Stochastic simulations with lagged shocks

Dear Professor,

I have a simple AR type model were I introduce a contemporary and a lagged shock.
This is just one equation model: 0.9*a = 0.2*a(-1) + 0.1*a(+1) + 0.3*e - 0.4*e(-1)
Dynare internally produces two equations where the second equation relates exogenous shocks with lags.
The equations matrix is:

jacobia =

    0.4      -0.2         0        0.9     -0.1     -0.3
      0        0          1        0          0        -1

I guess the unknowns are [e1, a(-1), . ,a ,a(+1), e2; 0, 0, e1(+1), 0, e2].

Here e1 = e(-1), e2 = e and jacobia is a Jacobian matrix passed to “dyn_first_order_solver.m” function.

Why an additional equation for shocks e1,e2 is introduced? Obviously, e1(+1) = e = e2.
Is this setting equivalent to a shock of 0.3 at period 1 and -0.4 at period 2?

When I run simulations without this additional equation by LBJ method (perfect foresight),
I am getting different results than when assuming this identity equation.

The lagged (A), contemporaneous(B) and lead (C) matrices are:
A =
0.4 -0.2
0 0

B =
0 0.9
1 0

C =

The corresponding variables are: [e1,a(-1)]; [e2,a], and [e1(+1),a(+1)].

Should matrices B, C read?
B =
-0.3 0.9
1 0

C =
0 -0.1
-1 0

Thank you,

var a;
varexo e;

0.9*a = 0.2*a(-1) + 0.1*a(+1) + 0.3*e - 0.4*e(-1);

var e;
stderr 1;


I am not sure I understand the question. Dynare will introduce auxiliary variables and equations to transform the problem into one where only contemporaneous endogenous variables appear and where you only have 1 lead or lag for the endogenous. In your case, the equation system is:
0.9\, {a}_{t}=0.2\, {a}_{t-1}+0.1\, {a}_{t+1}+0.3\, {e}_{t}-0.4\, {AUX\_EXO\_LAG\_1\_0}_{t-1}\\ {AUX\_EXO\_LAG\_1\_0}_{t}={e}_{t}

Thank you, Professor Pfeifer.

My question is related to addition of extra equation(s) for exogenous variable(s).
For example, if lag of shock e is 1, then Dynare generates 2x6 Jacobian, if 2 - 3x8 Jacobian, etc…

I understand that Dynare adds additional equation for lead endogenous variable(s) (a(+1)).
For example, matrices D and E in the dyn_first_order_solver are:
D =
0 0 -0.1
1. 0 0
0 1. 0
E =
-0.4 0.2 -0.9
0 0 0
0 0 1.
I think this is what Villemot in his paper was saying…

Is this extra equation for exogenous shock necessary?


Thank you, Prof. Pfeifer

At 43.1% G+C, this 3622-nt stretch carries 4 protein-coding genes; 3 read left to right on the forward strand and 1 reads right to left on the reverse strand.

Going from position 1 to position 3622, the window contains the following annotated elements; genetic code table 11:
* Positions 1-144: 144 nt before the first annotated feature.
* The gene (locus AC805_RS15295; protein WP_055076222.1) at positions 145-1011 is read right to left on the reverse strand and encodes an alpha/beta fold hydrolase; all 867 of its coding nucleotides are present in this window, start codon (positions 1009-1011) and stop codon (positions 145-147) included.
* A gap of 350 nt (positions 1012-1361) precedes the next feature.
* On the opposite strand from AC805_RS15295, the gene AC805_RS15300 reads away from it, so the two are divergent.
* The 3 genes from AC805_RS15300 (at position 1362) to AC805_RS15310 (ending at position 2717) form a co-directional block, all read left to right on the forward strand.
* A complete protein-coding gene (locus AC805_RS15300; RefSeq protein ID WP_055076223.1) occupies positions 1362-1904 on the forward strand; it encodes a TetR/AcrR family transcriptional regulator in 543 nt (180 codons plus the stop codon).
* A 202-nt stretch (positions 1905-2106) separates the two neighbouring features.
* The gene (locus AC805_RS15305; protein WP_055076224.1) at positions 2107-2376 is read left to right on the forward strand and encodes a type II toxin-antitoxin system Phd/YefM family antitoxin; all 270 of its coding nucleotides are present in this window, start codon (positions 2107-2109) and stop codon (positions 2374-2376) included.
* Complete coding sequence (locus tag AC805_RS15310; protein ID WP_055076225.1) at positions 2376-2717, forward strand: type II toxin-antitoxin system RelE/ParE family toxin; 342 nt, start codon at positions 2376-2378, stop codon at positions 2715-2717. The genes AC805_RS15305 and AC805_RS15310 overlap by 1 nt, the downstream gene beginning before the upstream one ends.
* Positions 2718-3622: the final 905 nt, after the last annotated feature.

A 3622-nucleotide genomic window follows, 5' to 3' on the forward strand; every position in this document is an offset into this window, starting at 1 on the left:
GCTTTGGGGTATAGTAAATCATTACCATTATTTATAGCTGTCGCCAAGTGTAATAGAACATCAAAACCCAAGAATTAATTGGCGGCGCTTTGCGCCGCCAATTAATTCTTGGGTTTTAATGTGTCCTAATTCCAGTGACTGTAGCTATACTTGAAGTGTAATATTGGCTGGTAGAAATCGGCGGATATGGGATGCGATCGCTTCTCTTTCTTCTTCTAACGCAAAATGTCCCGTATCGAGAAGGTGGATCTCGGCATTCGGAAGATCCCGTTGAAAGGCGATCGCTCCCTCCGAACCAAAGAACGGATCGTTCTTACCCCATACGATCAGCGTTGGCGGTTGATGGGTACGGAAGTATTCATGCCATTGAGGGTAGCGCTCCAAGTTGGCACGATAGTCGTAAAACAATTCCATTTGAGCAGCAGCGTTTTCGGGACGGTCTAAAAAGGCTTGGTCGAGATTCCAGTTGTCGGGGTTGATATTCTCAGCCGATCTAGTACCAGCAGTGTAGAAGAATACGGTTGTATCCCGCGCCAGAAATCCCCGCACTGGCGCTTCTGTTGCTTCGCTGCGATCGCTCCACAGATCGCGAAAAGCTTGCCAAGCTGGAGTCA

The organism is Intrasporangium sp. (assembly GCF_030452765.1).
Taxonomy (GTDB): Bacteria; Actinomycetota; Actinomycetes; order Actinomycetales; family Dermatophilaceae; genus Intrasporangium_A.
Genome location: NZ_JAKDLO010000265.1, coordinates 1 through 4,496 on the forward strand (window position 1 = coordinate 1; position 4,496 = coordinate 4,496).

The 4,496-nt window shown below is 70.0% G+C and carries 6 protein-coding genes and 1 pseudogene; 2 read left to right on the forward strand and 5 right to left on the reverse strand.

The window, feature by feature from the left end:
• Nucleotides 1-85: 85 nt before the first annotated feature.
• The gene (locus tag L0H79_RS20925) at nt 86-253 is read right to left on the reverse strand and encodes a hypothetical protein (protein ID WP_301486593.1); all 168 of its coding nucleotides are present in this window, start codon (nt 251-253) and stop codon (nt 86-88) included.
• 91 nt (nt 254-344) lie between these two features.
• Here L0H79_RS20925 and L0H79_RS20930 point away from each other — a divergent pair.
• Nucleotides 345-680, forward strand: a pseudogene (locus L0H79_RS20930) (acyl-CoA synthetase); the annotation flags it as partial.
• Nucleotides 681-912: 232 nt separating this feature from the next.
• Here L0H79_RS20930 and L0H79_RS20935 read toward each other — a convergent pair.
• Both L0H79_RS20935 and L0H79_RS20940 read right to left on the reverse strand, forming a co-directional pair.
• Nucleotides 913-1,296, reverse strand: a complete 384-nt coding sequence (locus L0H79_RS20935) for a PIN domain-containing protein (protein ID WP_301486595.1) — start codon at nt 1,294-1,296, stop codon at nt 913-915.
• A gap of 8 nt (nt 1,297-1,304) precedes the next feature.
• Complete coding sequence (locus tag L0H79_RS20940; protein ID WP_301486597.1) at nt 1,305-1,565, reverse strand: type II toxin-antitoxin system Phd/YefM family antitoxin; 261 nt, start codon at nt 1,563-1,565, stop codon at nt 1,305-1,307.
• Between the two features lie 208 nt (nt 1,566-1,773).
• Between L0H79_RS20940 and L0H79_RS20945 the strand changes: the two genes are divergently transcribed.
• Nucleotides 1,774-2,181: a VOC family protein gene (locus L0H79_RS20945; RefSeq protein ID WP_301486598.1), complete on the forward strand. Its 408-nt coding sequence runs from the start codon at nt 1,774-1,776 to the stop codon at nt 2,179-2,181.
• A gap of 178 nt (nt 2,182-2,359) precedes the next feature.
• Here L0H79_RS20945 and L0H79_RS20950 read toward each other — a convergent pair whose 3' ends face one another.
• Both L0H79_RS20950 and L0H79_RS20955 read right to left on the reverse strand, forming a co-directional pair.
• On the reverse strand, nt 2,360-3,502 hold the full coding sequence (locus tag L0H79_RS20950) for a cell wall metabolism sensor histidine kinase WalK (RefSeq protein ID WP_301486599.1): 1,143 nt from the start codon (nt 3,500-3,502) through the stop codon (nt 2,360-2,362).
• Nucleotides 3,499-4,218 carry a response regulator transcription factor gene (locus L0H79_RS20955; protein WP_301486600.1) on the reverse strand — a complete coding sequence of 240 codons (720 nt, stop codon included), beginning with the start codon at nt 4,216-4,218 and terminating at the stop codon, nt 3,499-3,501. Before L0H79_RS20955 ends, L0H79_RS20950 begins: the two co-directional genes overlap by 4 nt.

My understanding is that by introducing endogenous variable AUX_EZXO_LAG_1 you make shock at period 2 to be anticipated. What would happen if an agent at period 1 is not anticipated future shocks at periods 2 onward?


No, that shock is not anticipated. Dynare creates an endogenous variable that stores the value of the exogenous variable. That endogenous variable then enters with a one period lag in the main equation. That way, the resulting system only contains contemporaneous shocks.

Thank you, Professor Pfeiffer.

If shock at period 2 we’re not anticipated, then solution at period one would be the same if you had lagged shocks or not. By introducing endogenous variables for lagged exogenous shocks Dynare makes future shocks anticipated. Unanticipated shocks would be if this problem with lagged shocks were simulated without introducing these endogenous variables assuming shocks happen at period 1 and 2.

How can I run stochastic simulations with lagged and not anticipated shocks?


I don’t get what you are saying. Dynare’s transformation is fully equivalent to the original model. It does not change the information set. The fact that you used e(-1) in the original model indicates that the shock was already known one period earlier.

Dear Professor Pfeifer

The Dynare solution satisfies original equation up to 14 digits.

What I was trying to say is that you may have a scenario with both anticipated and not anticipated shocks. For example, agent may his view on variable a to be 1% at period 2. Then you would have to
find a shock value that satisfy this path of endogenous variable. I think this would be not possible under the current settings.


You still did not specify what exactly you are trying to do. It sounds like you want to do something like